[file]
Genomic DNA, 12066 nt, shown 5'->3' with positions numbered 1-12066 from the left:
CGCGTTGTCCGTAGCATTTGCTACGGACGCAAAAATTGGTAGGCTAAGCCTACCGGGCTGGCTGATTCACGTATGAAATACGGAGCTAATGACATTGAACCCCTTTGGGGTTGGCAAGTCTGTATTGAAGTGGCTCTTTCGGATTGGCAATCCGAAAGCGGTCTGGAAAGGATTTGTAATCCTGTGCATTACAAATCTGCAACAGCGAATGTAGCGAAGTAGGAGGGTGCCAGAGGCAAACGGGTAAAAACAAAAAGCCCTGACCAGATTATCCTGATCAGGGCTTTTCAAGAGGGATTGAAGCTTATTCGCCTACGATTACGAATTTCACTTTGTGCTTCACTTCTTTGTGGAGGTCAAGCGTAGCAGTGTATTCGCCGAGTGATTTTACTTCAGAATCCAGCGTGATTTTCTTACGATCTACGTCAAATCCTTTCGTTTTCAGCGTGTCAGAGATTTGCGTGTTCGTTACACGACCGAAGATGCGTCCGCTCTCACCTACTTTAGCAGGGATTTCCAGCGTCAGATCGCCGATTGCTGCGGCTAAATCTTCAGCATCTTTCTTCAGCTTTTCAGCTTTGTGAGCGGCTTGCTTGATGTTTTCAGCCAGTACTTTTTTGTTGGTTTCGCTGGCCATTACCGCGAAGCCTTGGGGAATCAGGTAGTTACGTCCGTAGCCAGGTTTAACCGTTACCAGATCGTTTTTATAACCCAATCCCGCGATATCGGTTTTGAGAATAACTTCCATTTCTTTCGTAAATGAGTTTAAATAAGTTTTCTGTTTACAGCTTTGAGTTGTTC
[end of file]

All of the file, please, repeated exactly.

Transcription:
Genomic DNA, 12066 nt, shown 5'->3' with positions numbered 1-12066 from the left:
CGCGTTGTCCGTAGCATTTGCTACGGACGCAAAAATTGGTAGGCTAAGCCTACCGGGCTGGCTGATTCACGTATGAAATACGGAGCTAATGACATTGAACCCCTTTGGGGTTGGCAAGTCTGTATTGAAGTGGCTCTTTCGGATTGGCAATCCGAAAGCGGTCTGGAAAGGATTTGTAATCCTGTGCATTACAAATCTGCAACAGCGAATGTAGCGAAGTAGGAGGGTGCCAGAGGCAAACGGGTAAAAACAAAAAGCCCTGACCAGATTATCCTGATCAGGGCTTTTCAAGAGGGATTGAAGCTTATTCGCCTACGATTACGAATTTCACTTTGTGCTTCACTTCTTTGTGGAGGTCAAGCGTAGCAGTGTATTCGCCGAGTGATTTTACTTCAGAATCCAGCGTGATTTTCTTACGATCTACGTCAAATCCTTTCGTTTTCAGCGTGTCAGAGATTTGCGTGTTCGTTACACGACCGAAGATGCGTCCGCTCTCACCTACTTTAGCAGGGATTTCCAGCGTCAGATCGCCGATTGCTGCGGCTAAATCTTCAGCATCTTTCTTCAGCTTTTCAGCTTTGTGAGCGGCTTGCTTGATGTTTTCAGCCAGTACTTTTTTGTTGGTTTCGCTGGCCATTACCGCGAAGCCTTGGGGAATCAGGTAGTTACGTCCGTAGCCAGGTTTAACCGTTACCAGATCGTTTTTATAACCCAATCCCGCGATATCGGTTTTGAGAATAACTTCCATTTCTTTCGTAAATGAGTTTAAATAAGTTTTCTGTTTACAGCTTTGAGTTGTTC